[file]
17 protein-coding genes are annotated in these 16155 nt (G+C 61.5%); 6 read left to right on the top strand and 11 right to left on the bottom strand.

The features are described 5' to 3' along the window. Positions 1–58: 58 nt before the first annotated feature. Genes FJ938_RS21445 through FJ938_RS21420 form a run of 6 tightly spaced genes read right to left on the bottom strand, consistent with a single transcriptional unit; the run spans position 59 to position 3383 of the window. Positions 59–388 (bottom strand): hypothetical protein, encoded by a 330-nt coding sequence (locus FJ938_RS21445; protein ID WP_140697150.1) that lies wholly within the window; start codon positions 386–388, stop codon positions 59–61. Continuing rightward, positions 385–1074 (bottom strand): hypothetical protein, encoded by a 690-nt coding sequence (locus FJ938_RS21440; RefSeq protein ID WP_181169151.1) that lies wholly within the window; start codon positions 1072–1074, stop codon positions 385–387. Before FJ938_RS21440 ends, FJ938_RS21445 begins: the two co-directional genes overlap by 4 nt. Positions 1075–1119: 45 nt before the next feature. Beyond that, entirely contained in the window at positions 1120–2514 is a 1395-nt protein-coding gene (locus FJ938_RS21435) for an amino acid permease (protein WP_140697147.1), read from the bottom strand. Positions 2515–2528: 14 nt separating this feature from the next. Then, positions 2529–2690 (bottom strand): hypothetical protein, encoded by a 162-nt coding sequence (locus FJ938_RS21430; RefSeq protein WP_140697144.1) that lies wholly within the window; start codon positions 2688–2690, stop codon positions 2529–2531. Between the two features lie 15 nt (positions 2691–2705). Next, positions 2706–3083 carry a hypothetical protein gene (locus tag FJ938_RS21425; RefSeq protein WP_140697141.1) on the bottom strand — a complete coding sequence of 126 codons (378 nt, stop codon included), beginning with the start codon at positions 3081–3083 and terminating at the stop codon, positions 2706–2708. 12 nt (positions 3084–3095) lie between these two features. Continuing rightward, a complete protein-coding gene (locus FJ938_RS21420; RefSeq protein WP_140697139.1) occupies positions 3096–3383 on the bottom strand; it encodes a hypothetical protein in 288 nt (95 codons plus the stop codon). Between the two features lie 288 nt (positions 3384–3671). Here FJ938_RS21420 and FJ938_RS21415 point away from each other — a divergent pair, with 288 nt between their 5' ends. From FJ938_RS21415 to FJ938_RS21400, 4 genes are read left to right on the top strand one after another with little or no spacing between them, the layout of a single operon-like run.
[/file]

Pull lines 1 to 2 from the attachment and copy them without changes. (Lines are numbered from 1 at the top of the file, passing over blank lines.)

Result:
17 protein-coding genes are annotated in these 16155 nt (G+C 61.5%); 6 read left to right on the top strand and 11 right to left on the bottom strand.

The features are described 5' to 3' along the window. Positions 1–58: 58 nt before the first annotated feature. Genes FJ938_RS21445 through FJ938_RS21420 form a run of 6 tightly spaced genes read right to left on the bottom strand, consistent with a single transcriptional unit; the run spans position 59 to position 3383 of the window. Positions 59–388 (bottom strand): hypothetical protein, encoded by a 330-nt coding sequence (locus FJ938_RS21445; protein ID WP_140697150.1) that lies wholly within the window; start codon positions 386–388, stop codon positions 59–61. Continuing rightward, positions 385–1074 (bottom strand): hypothetical protein, encoded by a 690-nt coding sequence (locus FJ938_RS21440; RefSeq protein ID WP_181169151.1) that lies wholly within the window; start codon positions 1072–1074, stop codon positions 385–387. Before FJ938_RS21440 ends, FJ938_RS21445 begins: the two co-directional genes overlap by 4 nt. Positions 1075–1119: 45 nt before the next feature. Beyond that, entirely contained in the window at positions 1120–2514 is a 1395-nt protein-coding gene (locus FJ938_RS21435) for an amino acid permease (protein WP_140697147.1), read from the bottom strand. Positions 2515–2528: 14 nt separating this feature from the next. Then, positions 2529–2690 (bottom strand): hypothetical protein, encoded by a 162-nt coding sequence (locus FJ938_RS21430; RefSeq protein WP_140697144.1) that lies wholly within the window; start codon positions 2688–2690, stop codon positions 2529–2531. Between the two features lie 15 nt (positions 2691–2705). Next, positions 2706–3083 carry a hypothetical protein gene (locus tag FJ938_RS21425; RefSeq protein WP_140697141.1) on the bottom strand — a complete coding sequence of 126 codons (378 nt, stop codon included), beginning with the start codon at positions 3081–3083 and terminating at the stop codon, positions 2706–2708. 12 nt (positions 3084–3095) lie between these two features. Continuing rightward, a complete protein-coding gene (locus FJ938_RS21420; RefSeq protein WP_140697139.1) occupies positions 3096–3383 on the bottom strand; it encodes a hypothetical protein in 288 nt (95 codons plus the stop codon). Between the two features lie 288 nt (positions 3384–3671). Here FJ938_RS21420 and FJ938_RS21415 point away from each other — a divergent pair, with 288 nt between their 5' ends. From FJ938_RS21415 to FJ938_RS21400, 4 genes are read left to right on the top strand one after another with little or no spacing between them, the layout of a single operon-like run.